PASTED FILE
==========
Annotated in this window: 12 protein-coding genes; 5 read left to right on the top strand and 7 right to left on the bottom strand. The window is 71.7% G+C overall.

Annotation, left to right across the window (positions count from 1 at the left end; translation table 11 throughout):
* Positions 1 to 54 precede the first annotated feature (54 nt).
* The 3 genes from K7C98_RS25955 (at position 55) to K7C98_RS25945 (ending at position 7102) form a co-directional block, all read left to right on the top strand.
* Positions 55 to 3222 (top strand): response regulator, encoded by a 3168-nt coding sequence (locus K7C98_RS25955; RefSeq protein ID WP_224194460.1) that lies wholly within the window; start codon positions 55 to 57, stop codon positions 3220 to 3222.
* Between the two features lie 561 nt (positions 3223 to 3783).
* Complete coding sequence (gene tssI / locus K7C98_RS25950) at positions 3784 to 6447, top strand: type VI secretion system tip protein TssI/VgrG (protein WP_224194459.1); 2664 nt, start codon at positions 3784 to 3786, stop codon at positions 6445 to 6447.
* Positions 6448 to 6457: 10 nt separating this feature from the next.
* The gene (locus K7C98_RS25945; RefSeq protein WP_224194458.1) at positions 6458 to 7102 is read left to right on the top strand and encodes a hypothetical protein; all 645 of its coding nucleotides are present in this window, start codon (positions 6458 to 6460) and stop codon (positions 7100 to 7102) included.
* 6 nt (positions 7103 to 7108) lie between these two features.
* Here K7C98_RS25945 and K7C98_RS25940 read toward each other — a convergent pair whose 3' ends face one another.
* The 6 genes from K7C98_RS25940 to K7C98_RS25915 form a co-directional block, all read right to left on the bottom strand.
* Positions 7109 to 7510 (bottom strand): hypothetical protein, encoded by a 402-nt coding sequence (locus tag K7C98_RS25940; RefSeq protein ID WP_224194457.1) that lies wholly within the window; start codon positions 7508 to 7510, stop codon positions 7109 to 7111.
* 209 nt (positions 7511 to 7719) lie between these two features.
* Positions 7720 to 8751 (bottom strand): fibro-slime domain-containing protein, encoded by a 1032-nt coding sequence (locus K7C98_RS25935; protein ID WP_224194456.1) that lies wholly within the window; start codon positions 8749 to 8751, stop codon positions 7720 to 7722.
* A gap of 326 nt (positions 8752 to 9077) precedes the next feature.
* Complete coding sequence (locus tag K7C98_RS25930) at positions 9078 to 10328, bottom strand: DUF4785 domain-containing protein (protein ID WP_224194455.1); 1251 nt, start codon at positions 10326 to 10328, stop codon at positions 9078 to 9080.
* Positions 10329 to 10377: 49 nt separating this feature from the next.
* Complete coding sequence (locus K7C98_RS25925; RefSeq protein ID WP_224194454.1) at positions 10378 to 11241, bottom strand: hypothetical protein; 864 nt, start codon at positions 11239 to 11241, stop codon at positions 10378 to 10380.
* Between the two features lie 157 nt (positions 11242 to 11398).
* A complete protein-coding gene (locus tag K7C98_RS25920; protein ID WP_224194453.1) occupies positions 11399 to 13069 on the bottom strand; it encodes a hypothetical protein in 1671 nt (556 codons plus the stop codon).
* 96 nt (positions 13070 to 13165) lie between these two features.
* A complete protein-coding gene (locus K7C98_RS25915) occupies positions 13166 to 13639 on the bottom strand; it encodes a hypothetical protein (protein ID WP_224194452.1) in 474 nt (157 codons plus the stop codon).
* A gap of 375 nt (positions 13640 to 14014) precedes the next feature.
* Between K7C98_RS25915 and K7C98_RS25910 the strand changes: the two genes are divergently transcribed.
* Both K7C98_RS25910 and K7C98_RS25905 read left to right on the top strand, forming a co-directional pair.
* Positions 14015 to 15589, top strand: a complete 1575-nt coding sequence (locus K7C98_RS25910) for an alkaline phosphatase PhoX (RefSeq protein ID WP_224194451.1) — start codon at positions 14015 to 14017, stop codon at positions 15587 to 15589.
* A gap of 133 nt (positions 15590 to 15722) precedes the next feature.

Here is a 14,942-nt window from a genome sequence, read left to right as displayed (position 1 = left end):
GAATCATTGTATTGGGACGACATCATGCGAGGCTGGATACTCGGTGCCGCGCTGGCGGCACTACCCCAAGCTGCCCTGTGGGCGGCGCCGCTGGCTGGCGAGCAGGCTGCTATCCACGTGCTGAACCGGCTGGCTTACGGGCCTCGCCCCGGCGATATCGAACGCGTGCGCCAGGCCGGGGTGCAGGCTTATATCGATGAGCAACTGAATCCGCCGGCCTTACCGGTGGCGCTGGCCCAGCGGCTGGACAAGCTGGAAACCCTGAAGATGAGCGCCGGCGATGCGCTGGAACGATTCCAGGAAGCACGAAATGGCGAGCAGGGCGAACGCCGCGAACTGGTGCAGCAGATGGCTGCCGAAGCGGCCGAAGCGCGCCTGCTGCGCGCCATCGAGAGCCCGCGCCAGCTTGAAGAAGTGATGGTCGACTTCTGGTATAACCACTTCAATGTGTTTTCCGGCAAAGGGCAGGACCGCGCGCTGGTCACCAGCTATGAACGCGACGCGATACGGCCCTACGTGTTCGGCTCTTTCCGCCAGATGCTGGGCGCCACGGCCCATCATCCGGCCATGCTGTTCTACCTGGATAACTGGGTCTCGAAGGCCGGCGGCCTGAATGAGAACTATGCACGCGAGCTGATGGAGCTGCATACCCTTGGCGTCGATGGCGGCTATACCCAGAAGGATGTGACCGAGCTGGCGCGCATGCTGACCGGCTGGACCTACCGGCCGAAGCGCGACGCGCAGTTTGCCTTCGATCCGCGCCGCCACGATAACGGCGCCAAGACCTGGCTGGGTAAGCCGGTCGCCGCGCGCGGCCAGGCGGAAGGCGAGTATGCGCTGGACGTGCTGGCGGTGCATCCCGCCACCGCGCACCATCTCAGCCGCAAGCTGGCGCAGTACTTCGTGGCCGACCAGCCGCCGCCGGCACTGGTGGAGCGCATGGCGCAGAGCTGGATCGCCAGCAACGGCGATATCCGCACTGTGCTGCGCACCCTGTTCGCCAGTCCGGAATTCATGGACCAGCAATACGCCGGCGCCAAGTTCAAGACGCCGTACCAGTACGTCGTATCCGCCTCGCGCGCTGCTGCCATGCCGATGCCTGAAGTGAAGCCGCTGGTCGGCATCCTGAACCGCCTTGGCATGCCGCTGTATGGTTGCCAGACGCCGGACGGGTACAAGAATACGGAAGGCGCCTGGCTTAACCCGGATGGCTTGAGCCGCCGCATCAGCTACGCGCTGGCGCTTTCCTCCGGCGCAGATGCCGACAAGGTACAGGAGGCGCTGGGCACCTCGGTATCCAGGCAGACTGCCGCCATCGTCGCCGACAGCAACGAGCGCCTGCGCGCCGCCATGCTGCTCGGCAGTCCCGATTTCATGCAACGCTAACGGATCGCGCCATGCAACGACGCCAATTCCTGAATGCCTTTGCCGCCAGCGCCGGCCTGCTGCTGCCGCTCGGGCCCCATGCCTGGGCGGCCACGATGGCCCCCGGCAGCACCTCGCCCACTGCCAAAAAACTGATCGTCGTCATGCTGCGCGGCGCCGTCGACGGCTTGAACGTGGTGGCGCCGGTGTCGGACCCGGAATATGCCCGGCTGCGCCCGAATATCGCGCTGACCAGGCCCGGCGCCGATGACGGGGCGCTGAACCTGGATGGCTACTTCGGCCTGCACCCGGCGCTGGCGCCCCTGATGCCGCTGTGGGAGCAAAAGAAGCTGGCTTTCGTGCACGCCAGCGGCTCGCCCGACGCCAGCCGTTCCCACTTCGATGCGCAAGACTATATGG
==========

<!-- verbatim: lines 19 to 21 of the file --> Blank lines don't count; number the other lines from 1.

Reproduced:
* Complete coding sequence (locus K7C98_RS25925; RefSeq protein ID WP_224194454.1) at positions 10378 to 11241, bottom strand: hypothetical protein; 864 nt, start codon at positions 11239 to 11241, stop codon at positions 10378 to 10380.
* Between the two features lie 157 nt (positions 11242 to 11398).
* A complete protein-coding gene (locus tag K7C98_RS25920; protein ID WP_224194453.1) occupies positions 11399 to 13069 on the bottom strand; it encodes a hypothetical protein in 1671 nt (556 codons plus the stop codon).